Concert Vault

Huey Lewis & the News

Country Club (Reseda, CA)

Apr 6, 1982

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  1. 1 Introduction 02:53
  2. 2 Change Of Heart 03:28
  3. 3 Giving It All Up For Love 04:06
  4. 4 Band Chatter 00:19
  5. 5 Trouble In Paradise 03:39
  6. 6 Don't Make Me Do It 03:05
  7. 7 Stop Trying 03:50
  8. 8 Tell Me A Little Lie 05:24
  9. 9 Band Chatter 00:20
  10. 10 Don't Ever Tell Me That You Love Me 03:20
  11. 11 Band Chatter 00:35
  12. 12 Chain Gang 02:45
  13. 13 Band Chatter 00:33
  14. 14 So Much In Love 02:23
  15. 15 Do You Believe In Love 04:11
  16. 16 The Only One 05:20
  17. 17 Some Of My Lies Are True (Sooner Or Later) 04:58
  18. 18 Workin' For A Living 06:27
  19. 19 Crowd 01:21
  20. 20 Buzz Buzz Buzz 04:55
  21. 21 Hope You Love Me Like You Say You Do 04:20
  22. 22 Who Cares? 06:36
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Liner Notes

Huey Lewis - vocals, harmonica
Mario Cipollina - bass
Chris Hayes - guitar
Sean Hopper - keyboards
Bill Gibson - drums
Johnny Colla - saxophone, guitar
Guests: Tower of Power Horns

Huey Lewis and the News were at the beginning of what would be a quick rise to the top of the U.S. charts when they made this recording for the King Biscuit Flower Hour in the spring of 1982. Recorded in Reseda, California, the band was on tour at the time to promote their second album, Picture This, which contained the hit single, "Do You Believe In Love," written by producer and future Mr. Shania Twain, John "Mutt" Lange. Other hits soon followed, including "Giving It All Up For Love" and "Change of Heart." All of those early hits are here, as is material that would make it on to the band's next album.

Huey Lewis and the News morphed from a San Francisco-based band called Clover, formed in 1967, which eventually included Lewis on harmonica and Sean Hopper on keyboards. The group (which also contained guitarist John McFee, who would later leave to join the Doobie Brothers) relocated to London at the urging of producer/artist Nick Lowe, who felt they would fit in perfectly with the U.K. pub scene. Members of Clover would also go on to be the backing band on the first Elvis Costello album, My Aim Is True.

When Clover released two albums and failed to chart a hit, they split with Hopper and Lewis, returning to San Francisco to form the band that would eventually become the News. The group recorded a handful of demos with the help of Mutt Lange and signed with Chrysalis Records, who suggested the name Huey Lewis and the News.

Although the band would go on to have bigger hits and become darlings of the MTV programmers, this early performance shows how tight they were from the very start. Highlights include "Do You Believe In Love," "The Only One," "Change Of Heart" and "Giving It All Up For Love."

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More Huey Lewis & the News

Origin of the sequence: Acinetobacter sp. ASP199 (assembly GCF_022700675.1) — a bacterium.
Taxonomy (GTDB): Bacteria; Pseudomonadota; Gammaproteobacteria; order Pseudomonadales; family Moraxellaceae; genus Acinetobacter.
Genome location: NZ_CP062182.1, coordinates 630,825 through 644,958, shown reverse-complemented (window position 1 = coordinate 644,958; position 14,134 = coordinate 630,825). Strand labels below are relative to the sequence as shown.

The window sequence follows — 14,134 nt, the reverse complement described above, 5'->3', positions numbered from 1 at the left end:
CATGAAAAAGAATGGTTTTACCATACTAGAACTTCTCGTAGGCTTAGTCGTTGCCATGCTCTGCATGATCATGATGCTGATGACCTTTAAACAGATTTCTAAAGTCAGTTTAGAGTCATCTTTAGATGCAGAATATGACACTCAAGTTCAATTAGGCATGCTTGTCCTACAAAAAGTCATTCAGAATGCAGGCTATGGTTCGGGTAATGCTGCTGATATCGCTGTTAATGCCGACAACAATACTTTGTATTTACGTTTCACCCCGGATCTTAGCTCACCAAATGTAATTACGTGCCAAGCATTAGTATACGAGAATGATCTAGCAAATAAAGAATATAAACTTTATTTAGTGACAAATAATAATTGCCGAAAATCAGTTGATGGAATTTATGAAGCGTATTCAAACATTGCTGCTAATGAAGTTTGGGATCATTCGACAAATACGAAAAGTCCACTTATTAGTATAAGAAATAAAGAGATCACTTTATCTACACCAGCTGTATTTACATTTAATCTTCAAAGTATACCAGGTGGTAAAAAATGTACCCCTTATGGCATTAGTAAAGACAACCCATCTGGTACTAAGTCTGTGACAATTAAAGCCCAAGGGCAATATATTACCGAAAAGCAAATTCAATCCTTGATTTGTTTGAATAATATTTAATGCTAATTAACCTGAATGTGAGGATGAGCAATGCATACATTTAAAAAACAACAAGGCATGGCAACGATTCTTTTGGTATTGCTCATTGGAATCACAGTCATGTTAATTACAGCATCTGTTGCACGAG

Huey Lewis - vocals, harmonica
Mario Cipollina - bass
Chris Hayes - guitar
Sean Hopper - keyboards
Bill Gibson - drums
Johnny Colla - saxophone, guitar
Guests: Tower of Power Horns

Huey Lewis and the News were at the beginning of what would be a quick rise to the top of the U.S. charts when they made this recording for the King Biscuit Flower Hour in the spring of 1982. Recorded in Reseda, California, the band was on tour at the time to promote their second album, Picture This, which contained the hit single, "Do You Believe In Love," written by producer and future Mr. Shania Twain, John "Mutt" Lange. Other hits soon followed, including "Giving It All Up For Love" and "Change of Heart." All of those early hits are here, as is material that would make it on to the band's next album.

Huey Lewis and the News morphed from a San Francisco-based band called Clover, formed in 1967, which eventually included Lewis on harmonica and Sean Hopper on keyboards. The group (which also contained guitarist John McFee, who would later leave to join the Doobie Brothers) relocated to London at the urging of producer/artist Nick Lowe, who felt they would fit in perfectly with the U.K. pub scene. Members of Clover would also go on to be the backing band on the first Elvis Costello album, My Aim Is True.

When Clover released two albums and failed to chart a hit, they split with Hopper and Lewis, returning to San Francisco to form the band that would eventually become the News. The group recorded a handful of demos with the help of Mutt Lange and signed with Chrysalis Records, who suggested the name Huey Lewis and the News.

Although the band would go on to have bigger hits and become darlings of the MTV programmers, this early performance shows how tight they were from the very start. Highlights include "Do You Believe In Love," "The Only One," "Change Of Heart" and "Giving It All Up For Love."